Difference Between Civil Law and Criminal Law
There are two kinds of law - civil law and criminal law. Oftentimes, the distinctions between the two are hard to find. There are also cases when someone can be both civilly and criminally liable for a certain act. In this article, we will discuss the differences between civil law and criminal law.
Civil laws deal with cases that involve injury upon an individual or a private entity. This includes people, organizations, and even corporations. In civil law, the cases are initiated by the private party who is on the receiving end of the offense. Civil cases are often initiated from the disputes between two entities. The consequence of being judged for a civil offense is often in the form of compensation rather than imprisonment.
Criminal law covers behavior that can be seen as offensive to the public, state, or society. The federal or state government often takes charge of initiating the case. The main purpose of civil law is to correct wrongful behavior as well as punish offenders to discourage them from repeating the act. The consequence for criminal cases is either a fine or imprisonment. Criminal offenders are more likely to go to prison than those with civil cases.
|Civil law||Criminal law|
|Definition||A system of law that concerns private affairs between members of a community||A system of law revolving around the punishment and correction of those who commit crimes|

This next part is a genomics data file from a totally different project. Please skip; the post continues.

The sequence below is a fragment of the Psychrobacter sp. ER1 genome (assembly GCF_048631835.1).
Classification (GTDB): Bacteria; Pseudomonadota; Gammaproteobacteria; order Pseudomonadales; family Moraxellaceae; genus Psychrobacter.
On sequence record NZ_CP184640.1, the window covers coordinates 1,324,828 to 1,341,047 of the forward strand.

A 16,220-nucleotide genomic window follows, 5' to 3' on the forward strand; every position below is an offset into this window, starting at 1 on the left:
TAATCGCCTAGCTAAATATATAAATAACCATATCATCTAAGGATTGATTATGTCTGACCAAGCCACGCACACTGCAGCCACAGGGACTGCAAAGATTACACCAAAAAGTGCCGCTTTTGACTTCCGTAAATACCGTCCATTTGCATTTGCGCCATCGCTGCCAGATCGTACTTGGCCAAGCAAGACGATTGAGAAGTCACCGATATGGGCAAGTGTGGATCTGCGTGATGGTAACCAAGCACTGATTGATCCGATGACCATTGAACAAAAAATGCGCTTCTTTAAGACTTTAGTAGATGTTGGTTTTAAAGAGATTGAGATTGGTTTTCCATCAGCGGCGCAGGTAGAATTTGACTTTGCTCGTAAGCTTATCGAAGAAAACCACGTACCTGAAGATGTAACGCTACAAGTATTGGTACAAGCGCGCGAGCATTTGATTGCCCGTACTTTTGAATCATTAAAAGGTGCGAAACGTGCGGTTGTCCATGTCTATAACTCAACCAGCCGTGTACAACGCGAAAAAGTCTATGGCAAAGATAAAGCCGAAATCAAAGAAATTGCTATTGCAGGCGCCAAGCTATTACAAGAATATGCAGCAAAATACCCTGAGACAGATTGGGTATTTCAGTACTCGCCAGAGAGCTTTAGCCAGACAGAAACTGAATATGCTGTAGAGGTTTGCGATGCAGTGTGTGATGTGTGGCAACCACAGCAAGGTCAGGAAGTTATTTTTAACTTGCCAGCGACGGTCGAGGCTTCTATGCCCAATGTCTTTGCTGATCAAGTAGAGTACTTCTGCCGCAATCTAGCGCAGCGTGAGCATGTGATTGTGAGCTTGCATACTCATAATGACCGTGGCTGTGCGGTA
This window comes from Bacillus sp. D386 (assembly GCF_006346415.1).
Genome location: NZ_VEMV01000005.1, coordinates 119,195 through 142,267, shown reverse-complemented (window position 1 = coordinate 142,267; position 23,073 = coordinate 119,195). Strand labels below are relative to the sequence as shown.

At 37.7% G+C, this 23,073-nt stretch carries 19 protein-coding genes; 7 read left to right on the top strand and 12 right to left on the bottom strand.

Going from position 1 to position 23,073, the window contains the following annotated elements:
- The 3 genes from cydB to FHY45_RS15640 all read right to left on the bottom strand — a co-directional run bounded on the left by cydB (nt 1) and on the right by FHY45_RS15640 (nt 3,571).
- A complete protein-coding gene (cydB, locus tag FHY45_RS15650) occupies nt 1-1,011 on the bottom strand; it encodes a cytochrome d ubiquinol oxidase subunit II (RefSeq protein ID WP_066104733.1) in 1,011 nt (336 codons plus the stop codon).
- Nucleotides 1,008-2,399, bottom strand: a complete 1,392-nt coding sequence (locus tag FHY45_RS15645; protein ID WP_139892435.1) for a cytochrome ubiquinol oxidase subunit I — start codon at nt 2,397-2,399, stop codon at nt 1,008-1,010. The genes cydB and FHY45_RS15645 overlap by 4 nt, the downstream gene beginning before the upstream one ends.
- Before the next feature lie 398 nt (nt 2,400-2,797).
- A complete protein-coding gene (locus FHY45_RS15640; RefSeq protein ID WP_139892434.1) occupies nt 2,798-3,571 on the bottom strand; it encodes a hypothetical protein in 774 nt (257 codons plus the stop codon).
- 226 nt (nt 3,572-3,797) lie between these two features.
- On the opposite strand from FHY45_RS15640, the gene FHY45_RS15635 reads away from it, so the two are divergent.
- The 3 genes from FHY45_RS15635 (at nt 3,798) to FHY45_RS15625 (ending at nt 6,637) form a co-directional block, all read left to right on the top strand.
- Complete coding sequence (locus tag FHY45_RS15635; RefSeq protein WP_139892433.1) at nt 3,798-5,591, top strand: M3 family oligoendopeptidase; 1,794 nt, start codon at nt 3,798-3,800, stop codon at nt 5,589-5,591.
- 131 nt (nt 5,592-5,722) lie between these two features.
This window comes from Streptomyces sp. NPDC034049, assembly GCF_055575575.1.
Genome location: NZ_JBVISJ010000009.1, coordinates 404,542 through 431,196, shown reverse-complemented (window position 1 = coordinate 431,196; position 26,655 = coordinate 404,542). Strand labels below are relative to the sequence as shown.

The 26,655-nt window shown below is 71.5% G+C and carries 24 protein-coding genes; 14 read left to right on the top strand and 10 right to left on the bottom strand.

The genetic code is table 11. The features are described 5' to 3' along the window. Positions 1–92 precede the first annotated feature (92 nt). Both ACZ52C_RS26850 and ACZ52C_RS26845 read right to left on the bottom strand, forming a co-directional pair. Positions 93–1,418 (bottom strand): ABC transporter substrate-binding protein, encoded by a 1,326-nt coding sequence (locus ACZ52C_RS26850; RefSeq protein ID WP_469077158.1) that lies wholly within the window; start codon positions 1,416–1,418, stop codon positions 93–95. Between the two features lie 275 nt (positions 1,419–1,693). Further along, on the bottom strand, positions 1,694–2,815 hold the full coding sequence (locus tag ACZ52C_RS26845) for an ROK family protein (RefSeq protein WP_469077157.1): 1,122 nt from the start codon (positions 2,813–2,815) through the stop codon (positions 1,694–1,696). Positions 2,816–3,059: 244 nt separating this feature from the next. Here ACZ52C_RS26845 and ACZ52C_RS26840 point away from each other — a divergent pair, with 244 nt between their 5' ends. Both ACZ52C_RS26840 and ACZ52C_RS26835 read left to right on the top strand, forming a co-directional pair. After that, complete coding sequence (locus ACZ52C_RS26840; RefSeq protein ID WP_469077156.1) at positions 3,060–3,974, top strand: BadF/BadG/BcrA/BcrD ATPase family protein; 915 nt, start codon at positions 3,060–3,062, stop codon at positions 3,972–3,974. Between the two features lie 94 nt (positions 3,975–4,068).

|Intent||Dealing with disputes between private entities||Maintaining the peace and stability of society|
|Involves||Private individuals and entities, organizations, corporations, etc||The state, society and/or the general public|
|Initiated by||The private entity (plaintiff)||The state or federal government (prosecution)|
|Final decision made by||A judge; in some cases a jury||A jury|
|Possible consequences||Compensation/ injuction in nuisance||Fines, community service, imprisonment, or even death penalty|
|Standard of proof||“Preponderance of evidence”||“Beyond a reasonable doub|
|Examples of cases||Defamation, negligence resulting in injury or death, breach of contract||Murder, drunk driving,sexual assault, robbery|